I was in the Battle of the Bulge. (Saul shuffles to a metal folding chair and sits. He motions for me to do the same. It is the day before Rosh Hashanah, the Jewish new year.) I was scared because the German army was better. They had better generals. If they hadn’t gone over to the Russians, America would have lost. I was in the 9th Army and trained as a sharpshooter. I scored 170 out of 200. When I got to France, they handed me a machine gun. I didn’t know how to use it. It still had blood on it. (Saul drapes an arm over his cello. It is one of three he owns. The one he holds belonged to the great Pablo Casals. The one I hold is Saul’s.)
After the Bulge, we had to cross the Rhine. It was March. Cold. We urinated on our guns to thaw them out. Thirteen hours later we were on German soil. It was on our way to Ruhr that we saw the castle. (Saul opens his pocket knife and cuts a loose hair from his bow.) I didn’t want to go in. I thought it might be booby trapped. Down in the cellar there were 1,000 bottles of Rhine wine. We spent a week drunk.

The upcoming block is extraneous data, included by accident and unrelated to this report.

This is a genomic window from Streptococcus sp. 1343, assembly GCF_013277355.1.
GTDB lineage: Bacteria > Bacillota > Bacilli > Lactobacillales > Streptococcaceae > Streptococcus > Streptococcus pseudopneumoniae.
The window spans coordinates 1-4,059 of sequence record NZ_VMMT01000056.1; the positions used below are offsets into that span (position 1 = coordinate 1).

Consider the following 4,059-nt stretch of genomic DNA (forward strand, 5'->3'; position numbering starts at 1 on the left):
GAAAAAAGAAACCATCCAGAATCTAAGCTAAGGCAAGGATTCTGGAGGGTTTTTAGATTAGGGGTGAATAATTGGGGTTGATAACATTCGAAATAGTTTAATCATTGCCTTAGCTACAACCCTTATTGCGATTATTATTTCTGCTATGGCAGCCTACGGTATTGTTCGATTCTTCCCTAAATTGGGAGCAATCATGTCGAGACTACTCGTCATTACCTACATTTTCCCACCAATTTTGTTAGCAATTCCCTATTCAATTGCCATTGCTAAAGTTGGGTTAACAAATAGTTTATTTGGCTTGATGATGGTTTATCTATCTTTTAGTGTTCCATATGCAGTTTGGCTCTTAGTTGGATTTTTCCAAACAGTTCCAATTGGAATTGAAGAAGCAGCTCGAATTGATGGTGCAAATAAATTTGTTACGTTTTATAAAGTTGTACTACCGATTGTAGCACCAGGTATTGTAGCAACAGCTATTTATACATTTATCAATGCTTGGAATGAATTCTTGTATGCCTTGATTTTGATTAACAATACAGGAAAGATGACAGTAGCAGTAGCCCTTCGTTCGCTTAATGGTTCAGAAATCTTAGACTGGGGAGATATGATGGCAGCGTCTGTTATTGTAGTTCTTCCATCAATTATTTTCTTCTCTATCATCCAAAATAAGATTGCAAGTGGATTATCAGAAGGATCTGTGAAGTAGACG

Next we marched to Belsen. You could smell it for mile. Just awful. 15,000 bodies in a pile. Children. The Germans claimed they didn’t know anything about it. But the smell—
That’s when I lost my religion.
The chosen people? Chosen for what?
I got badly injured before the end of the war. I was thankful. I woke up in Brussels. The doctor was an amateur cellist. He brought me a cello to play. If it wasn’t for him, I might never have played again. I think about that.
By the time I got to Le Havre there was a stack of mail for me. It had been following me all around Europe, but I was always one step ahead of it. That’s when I found out I had a daughter. Alice Rose. Your mother. My one truth.
(Saul opens my book of etudes and our lesson begins.)